Nerium oleander (pronounced /ˈnɪəriəm ˈoʊliː.ændər/) is an evergreen shrub or small tree in the dogbane family Apocynaceae, toxic in all its parts. It is the only species currently classified in the genus Nerium. It is most commonly known as oleander, from its superficial resemblance to the unrelated olive Olea, but has many other names. It is so widely cultivated that no precise region of origin, perhaps in southwest Asia, has been identified. The ancient city of Volubilis in Morocco took its name from the old Latin name for the flower. Oleander is one of the most poisonous of commonly grown garden plants, and can be very toxic if ingested in sufficient quantity.
Oleander grows to 2–6 m (6.6–20 ft) tall, with erect stems that splay outward as they mature; first-year stems have a glaucous bloom, while mature stems have a grayish bark. The leaves are in pairs or whorls of three, thick and leathery, dark-green, narrow lanceolate, 5–21 cm (2.0–8.3 in) long and 1–3.5 cm (0.39–1.4 in) broad, and with an entire margin. The flowers grow in clusters at the end of each branch; they are white, pink to red, 2.5–5 cm (0.98–2.0 in) diameter, with a deeply 5-lobed fringed corolla round the central corolla tube. They are often, but not always, sweet-scented. The fruit is a long narrow capsule 5–23 cm (2.0–9.1 in) long, which splits open at maturity to release numerous downy seeds.Oleander is one of the most poisonous plants in the world and contains numerous toxic compounds, many of which are deadly to people, especially young children. (Despite this fact, it is often grown in school yards.)
Pliny the Elder in his Naturalis Historia written circa AD 77 writes of this "rose-tree" (rhododendron)
It is a marvelous fact, but the leaves of this plant are poisonous to quadrupeds; whereas, for man, if taken in wine with rue, they are an effectual preservative against the venom of serpents. Sheep too, and goats, it is said, if they drink water in which the leaves have been steeped, will die immediately.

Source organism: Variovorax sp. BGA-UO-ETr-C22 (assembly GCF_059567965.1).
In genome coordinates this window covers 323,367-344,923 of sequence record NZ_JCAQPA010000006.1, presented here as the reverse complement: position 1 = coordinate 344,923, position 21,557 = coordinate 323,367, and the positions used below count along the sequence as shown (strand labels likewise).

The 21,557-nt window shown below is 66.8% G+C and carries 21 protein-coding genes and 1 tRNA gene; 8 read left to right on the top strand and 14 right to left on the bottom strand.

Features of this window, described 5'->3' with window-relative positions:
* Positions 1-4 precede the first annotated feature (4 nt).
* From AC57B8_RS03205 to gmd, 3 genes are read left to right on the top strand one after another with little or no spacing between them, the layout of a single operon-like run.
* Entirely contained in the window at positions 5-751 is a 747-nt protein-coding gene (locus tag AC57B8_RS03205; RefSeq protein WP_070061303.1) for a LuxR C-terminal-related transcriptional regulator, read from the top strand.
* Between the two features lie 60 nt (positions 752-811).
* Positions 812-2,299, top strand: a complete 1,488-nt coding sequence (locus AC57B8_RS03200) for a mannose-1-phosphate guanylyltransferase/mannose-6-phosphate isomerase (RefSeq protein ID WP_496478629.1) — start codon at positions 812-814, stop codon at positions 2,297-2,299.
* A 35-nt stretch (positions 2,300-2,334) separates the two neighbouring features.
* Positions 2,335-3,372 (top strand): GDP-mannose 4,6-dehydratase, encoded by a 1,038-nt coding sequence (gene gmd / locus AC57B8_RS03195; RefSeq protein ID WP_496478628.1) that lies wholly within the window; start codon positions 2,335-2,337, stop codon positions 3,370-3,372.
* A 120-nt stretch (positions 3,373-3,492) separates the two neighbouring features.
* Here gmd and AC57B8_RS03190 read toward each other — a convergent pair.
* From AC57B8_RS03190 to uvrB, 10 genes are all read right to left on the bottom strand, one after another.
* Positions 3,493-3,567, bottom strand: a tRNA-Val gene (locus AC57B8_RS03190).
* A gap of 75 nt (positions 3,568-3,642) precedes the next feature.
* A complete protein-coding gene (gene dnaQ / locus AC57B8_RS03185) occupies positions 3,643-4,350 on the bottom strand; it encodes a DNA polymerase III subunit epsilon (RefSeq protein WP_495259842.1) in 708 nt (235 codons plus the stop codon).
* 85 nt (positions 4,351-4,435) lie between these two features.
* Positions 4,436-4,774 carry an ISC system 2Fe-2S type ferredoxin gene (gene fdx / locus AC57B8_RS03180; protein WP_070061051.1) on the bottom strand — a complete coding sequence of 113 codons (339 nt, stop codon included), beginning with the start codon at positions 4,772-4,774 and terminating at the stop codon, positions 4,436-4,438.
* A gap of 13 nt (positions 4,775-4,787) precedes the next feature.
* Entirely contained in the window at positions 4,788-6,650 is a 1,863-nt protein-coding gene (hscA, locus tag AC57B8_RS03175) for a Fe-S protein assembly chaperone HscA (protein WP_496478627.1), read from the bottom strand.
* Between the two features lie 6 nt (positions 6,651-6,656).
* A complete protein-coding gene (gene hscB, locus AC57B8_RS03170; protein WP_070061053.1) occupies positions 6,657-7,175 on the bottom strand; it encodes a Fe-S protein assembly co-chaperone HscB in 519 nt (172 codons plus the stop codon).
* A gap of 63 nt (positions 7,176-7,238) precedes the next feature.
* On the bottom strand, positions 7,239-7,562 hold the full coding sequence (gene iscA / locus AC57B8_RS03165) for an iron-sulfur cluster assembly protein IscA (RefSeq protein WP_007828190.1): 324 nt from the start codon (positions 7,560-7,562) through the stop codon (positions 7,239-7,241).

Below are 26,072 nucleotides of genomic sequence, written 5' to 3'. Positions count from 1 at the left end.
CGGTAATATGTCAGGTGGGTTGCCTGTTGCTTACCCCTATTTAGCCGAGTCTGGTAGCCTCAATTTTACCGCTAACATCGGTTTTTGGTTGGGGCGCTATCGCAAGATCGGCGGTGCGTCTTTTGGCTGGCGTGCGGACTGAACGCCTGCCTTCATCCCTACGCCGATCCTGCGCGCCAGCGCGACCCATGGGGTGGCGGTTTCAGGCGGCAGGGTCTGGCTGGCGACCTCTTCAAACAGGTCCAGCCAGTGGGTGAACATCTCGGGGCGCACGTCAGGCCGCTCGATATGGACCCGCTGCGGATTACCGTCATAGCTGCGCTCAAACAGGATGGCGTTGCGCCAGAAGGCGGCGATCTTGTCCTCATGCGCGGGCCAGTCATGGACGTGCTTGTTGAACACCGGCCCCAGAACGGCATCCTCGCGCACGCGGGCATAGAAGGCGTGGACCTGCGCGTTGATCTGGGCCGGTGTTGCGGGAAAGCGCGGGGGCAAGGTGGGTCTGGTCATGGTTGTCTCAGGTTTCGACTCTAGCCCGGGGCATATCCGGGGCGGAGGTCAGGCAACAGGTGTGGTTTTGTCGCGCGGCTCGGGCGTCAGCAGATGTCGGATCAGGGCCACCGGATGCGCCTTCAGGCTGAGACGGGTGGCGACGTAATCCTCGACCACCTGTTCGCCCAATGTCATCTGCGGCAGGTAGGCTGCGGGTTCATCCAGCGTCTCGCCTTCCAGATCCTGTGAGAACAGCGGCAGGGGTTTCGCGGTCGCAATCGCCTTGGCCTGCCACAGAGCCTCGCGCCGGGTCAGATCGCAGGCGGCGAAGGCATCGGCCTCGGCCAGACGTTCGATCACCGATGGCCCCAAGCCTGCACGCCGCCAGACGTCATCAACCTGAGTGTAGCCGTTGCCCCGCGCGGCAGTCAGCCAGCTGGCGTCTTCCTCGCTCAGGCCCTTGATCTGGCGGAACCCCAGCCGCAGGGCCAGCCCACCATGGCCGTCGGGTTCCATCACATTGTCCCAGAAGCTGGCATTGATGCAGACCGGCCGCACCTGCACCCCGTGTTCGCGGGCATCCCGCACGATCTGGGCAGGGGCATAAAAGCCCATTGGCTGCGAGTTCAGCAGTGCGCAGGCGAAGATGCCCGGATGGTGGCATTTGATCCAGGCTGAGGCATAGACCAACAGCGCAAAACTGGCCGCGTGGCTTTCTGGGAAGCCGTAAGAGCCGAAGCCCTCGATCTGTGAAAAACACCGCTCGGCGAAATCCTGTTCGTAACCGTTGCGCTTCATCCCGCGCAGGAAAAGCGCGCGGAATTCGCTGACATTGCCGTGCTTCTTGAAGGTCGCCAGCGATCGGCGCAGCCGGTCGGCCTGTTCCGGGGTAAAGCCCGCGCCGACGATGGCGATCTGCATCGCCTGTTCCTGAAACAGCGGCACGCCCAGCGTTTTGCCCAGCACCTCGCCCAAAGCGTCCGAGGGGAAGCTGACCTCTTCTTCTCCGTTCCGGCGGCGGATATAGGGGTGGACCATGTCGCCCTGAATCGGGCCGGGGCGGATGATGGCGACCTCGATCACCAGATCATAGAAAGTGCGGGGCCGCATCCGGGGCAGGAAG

Ancient advice to counter poison with poison, like this, may often have deadly results, as Pliny's antidote would have.
Despite a lack of any proven benefits,a range of oleander-based treatments are being promoted on the Internet and in some alternative medicine circles, drawing a warning letter from the U.S. Food and Drug Administration (FDA). In addition, a Texas-based biotechnology company is researching oleander as a potential treatment for skin cancers, as well as an anti-viral treatment.
The toxicity of oleander is considered extremely high, and it has been reported that in some cases only a small amount had lethal or near-lethal effects.The most significant of these toxins are oleandrin and neriine, which are cardiac glycosides. They are present in all parts of the plant, but are most concentrated in the sap, which can block out receptors. High-risk circumstances of exposure include children playing with the ornamental shrub, as well as adults or children tasting, chewing, and ingesting portions of the plant, and inappropriate medicinal use of plant infusion.Oleander bark contains rosagenin, which is known for its strychnine-like effects. The entire plant, including the nectar, is toxic, and any part can cause an adverse reaction. Oleander is also known to hold its toxicity even after drying. It is thought that a handful or 10-20 leaves consumed by an adult can cause an adverse reaction, and a single leaf could be lethal to an infant or child. According to the Toxic Exposure Surveillance System (TESS), in 2002, there were 847 exposures to oleander reported to poison centers in the United States.There are innumerable reported suicidal cases of consuming mashed oleander seeds in southern India. Around 0.23 mg per pound of body weight is lethal to many animals, and various other doses will affect other animals. Most animals can suffer a reaction or death from this plant.